2019 - Issue 11
The 2019 edition of the Edinburgh Friends magazine.
Philanthropy and the appetite for risk
Chris Cox, Vice-Principal Philanthropy, welcomes you to this issue of Edinburgh Friends.
Our review of the past academic year, showcasing projects that have been funded by the philanthropic support of individuals and organisations.
An Edinburgh for everyone
Our widening participation projects are helping to open doors to all sectors of society – a core element of the University’s ethos.
Out of the corporate closet
As the first recipient of the Somewhere MBA LGBT+ Scholarship, Teale Failla is proud to be a leader in creating a business world where a diverse workforce is viewed as an asset.
Protecting our most valuable resources
An estimated one million people in the UK are projected to be diagnosed with dementia by 2025. Attacking our most valuable resources as humans, it erodes our thinking skills and our memories, destroys our personalities and takes an enormous toll on patients and their families. But pioneering collaborative research in Edinburgh is bringing us ever closer to effective treatments.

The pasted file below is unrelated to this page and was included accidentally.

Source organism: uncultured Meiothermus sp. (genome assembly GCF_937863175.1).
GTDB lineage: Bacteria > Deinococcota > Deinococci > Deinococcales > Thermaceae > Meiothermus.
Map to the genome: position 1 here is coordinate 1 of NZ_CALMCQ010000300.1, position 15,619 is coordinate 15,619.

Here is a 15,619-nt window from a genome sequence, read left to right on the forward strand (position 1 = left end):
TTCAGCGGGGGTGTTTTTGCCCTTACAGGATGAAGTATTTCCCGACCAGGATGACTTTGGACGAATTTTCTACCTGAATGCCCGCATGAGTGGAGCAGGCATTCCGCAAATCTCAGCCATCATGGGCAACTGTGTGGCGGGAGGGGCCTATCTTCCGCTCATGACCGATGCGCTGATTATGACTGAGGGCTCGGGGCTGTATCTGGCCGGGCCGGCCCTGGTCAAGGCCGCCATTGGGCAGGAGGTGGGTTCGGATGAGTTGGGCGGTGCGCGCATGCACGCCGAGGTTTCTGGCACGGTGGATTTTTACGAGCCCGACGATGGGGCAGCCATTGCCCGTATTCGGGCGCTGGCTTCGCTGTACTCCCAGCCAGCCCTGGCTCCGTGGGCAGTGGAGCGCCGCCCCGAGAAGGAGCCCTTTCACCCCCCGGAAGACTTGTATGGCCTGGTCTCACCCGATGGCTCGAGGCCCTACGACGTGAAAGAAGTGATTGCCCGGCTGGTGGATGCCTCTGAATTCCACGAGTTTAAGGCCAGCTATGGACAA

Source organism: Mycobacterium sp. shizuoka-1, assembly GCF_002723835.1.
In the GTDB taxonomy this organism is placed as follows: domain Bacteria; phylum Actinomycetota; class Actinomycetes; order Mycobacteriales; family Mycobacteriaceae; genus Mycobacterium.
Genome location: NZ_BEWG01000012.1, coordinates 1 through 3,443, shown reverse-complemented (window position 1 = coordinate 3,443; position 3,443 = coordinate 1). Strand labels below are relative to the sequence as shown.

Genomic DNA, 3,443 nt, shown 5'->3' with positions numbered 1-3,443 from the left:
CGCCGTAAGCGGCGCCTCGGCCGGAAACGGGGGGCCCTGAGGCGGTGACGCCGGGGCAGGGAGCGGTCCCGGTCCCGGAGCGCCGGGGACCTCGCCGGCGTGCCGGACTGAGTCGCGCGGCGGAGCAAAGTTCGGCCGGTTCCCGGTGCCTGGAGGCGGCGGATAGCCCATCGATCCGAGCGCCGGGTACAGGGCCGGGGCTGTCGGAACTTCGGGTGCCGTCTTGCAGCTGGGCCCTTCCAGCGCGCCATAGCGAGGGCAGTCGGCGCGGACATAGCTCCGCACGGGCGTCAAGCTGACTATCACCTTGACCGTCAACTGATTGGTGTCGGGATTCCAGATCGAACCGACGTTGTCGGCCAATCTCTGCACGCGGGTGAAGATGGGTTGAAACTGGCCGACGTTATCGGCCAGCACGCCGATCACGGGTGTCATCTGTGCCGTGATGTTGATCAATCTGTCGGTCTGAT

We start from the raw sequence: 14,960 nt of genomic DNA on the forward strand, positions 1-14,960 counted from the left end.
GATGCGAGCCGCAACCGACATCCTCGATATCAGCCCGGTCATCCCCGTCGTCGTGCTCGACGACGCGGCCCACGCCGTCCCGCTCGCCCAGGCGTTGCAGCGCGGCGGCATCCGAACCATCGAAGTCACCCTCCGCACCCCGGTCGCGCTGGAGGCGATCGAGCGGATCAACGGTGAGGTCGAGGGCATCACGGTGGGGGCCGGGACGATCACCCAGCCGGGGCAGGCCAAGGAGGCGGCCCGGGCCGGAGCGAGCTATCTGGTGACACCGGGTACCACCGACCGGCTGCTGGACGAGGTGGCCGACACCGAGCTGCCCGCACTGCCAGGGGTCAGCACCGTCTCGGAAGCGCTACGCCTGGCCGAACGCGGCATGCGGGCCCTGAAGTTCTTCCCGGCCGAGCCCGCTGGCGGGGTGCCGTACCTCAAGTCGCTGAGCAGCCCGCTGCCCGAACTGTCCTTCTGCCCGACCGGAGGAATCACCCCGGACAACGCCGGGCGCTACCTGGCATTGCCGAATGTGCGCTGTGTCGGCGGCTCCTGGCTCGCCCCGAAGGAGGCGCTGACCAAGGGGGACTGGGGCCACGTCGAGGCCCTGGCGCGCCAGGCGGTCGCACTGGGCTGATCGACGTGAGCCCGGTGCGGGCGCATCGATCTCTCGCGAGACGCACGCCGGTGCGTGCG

Technoethics and the pursuit of human flourishing
As the University continues to develop its research into the crucial role that data science and artificial intelligence will play in the world’s future, Dr James Eglinton, Meldrum Lecturer in Reformed Theology at the School of Divinity, considers the impact on our ethical codes and human character, and how they can lead to meaningful and sustainable progress for the whole of society.
Save our oceans
The humble sea cucumber is helping villagers in Madagascar secure a better future – and reaping huge benefits for the area’s marine biodiversity.
The Bilingualism Matters research centre is showing that the ability to speak more than one language has many benefits beyond communication.
Our values are the future of teaching
It’s often assumed that technology is the main driving force behind the evolution of teaching, but the University has emerged as an important advocate for using community values to shape an effective future for learning and the student experience.
Three decades of impact
Legacy giving has helped support teaching, learning and research at the University of Edinburgh since its foundation in the 16th century. Today, supporters who pledge a legacy gift in their wills become part of the Carlyle Circle, a group that will celebrate its 30th anniversary next year. To mark the occasion, we look back across the past three decades to reflect on some of the ways legacy giving has benefited our University, its people and our wider community.